Standard Bank of South Africa Ltd v Swanepoel NO 2015 (5) SA 77 (SCA)

/ / 2018, Estates and Trusts


This case is an appeal from the decision that was made by the Gauteng Division of the High Court, Pretoria. The question in this appeal is whether a duly registered trust can be named a party to a contract, concluded by the sole trustee on its behalf. If not, then the Respondent, Gerhardus Joshua Swanepoel NO, insists that he is not bound by two transactions.

The Appellant in this matter is Standard Bank of South Africa Ltd.  On 3 November 2011, a contract was concluded between the Appellant and the Respondent, acting on behalf of the trust. The Respondent, acting as a trustee for the trust, opened a business banking account with the Appellant in 2008. The Appellant undertook to lend and advance moneys from time to time on the overdraft facility granted.

The Respondent, in his personal capacity, had in 2009 signed a deed of suretyship guaranteeing the trust’s obligations to the Appellant. This meant that liability for the loan taken in 2011 would have been covered. The trust failed to repay the loan capital and interest, and, subsequently was overdrawn on the business account. The Appellant accordingly instituted action against the Respondent, in his capacity as the sole trustee of the trust and against him personally as surety.

The Respondent excepted to the particulars of claim, that the loan agreement entered into was meant to be between the trust and the Appellant. The Respondent argued that a trust is not a legal person, and lacked contractual capacity. This meant that the contract purported to be between the trust and the Appellant was invalid. Accordingly, no valid cause of action against the Respondent in his capacity as trustee existed, therefore, his accessory obligation as surety was also unenforceable.



The court went on to consider the case of Braun v Blann, where a trust was referred to as a ‘legal institution sui generis’. A trust is a legal entity although it does not have a legal personality. The Trust Property Control  Act 57 of 1988 defines a trust as ‘the arrangement through which the ownership in property of one person is by virtue of a trust instrument made over or bequeathed’ to a trustee or to beneficiaries designated in the trust instrument.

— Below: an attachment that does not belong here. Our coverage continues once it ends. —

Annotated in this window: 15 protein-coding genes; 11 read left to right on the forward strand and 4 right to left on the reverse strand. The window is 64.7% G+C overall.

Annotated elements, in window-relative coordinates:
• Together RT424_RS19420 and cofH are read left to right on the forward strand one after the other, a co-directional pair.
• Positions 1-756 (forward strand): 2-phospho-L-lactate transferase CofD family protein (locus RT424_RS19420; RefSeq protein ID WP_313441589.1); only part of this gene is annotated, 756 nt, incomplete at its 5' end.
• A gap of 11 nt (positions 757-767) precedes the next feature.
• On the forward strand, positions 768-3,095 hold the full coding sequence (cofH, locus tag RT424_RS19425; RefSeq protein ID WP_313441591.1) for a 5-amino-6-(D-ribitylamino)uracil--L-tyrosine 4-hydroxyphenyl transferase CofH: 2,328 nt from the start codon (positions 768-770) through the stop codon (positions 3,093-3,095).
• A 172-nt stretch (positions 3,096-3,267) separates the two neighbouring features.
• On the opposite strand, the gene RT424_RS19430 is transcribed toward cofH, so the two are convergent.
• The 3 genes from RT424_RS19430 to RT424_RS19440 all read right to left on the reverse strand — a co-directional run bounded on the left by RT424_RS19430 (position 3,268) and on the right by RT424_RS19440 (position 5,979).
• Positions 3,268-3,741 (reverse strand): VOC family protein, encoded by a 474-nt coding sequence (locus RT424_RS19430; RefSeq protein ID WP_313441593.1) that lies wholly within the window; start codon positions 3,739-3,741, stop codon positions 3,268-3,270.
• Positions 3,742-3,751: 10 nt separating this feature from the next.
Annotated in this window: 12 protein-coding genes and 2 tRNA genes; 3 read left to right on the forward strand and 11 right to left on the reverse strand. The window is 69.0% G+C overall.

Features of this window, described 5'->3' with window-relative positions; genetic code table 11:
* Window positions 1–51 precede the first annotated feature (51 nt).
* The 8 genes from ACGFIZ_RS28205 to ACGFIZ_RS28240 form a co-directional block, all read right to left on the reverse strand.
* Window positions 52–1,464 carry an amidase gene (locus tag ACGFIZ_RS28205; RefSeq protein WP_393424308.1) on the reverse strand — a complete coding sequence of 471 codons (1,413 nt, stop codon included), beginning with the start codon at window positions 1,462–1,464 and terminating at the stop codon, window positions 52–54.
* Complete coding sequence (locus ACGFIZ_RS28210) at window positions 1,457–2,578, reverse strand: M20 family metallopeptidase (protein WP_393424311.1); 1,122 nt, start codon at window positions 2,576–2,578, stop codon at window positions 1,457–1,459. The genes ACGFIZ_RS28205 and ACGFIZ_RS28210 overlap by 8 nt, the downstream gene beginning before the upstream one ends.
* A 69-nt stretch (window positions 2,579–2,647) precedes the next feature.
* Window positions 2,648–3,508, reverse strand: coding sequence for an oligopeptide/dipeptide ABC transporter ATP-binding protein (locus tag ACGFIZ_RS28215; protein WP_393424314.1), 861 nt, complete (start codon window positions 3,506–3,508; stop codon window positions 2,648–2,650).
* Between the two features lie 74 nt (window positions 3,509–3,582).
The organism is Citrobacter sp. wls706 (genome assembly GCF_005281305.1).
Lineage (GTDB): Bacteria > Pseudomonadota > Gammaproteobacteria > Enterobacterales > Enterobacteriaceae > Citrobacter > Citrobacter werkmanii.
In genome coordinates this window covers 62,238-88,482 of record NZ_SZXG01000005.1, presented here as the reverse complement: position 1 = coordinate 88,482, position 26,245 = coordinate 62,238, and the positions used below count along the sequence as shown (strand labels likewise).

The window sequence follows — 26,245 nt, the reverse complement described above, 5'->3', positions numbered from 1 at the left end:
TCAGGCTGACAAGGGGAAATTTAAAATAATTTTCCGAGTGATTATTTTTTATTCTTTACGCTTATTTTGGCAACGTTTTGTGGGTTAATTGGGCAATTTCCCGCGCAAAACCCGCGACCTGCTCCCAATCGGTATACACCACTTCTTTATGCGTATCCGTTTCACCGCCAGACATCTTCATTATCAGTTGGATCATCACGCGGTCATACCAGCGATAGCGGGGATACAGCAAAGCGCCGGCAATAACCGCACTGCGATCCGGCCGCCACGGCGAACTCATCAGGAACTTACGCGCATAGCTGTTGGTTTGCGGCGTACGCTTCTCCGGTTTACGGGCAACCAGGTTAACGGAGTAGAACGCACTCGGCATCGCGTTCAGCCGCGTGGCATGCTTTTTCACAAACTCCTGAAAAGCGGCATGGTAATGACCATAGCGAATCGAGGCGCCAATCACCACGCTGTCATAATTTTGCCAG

In the case of Sapirstein & others v Anglo African Co (SA) Ltd, it was affirmed that where a litigation is against a trust, it is crucial for trustees in their legal capacity as trustees to be cited, however, it should be determinable as to who the principle debtor, creditor and surety is.

The court a quo made reference to Land and Agricultural Bank of South Africa Ltd v Parker & others, where the court held that a trust does not have a legal personality and, in the absence of the authorisation of the trustees, as required by the deed of trust, cannot be bound by a contract. By this, the court concluded that there was no way that the trust could have entered into a contract with the Appellant.

The appeal court, however, disagrees with this conclusion and mentions the case of Thorpe & others v Trittenwein & another which states that trustees should act jointly in order to bind a trust, unless otherwise permitted by a trust deed.

The court therefore held that a valid cause of action existed. Accordingly, the appeal is upheld with costs.


Despite the fact that a trust does not have legal personality, that does not render a contract entered into with it invalid.

Written by Jayna Hira and supervised by Jenna Bentel, 08 October 2018

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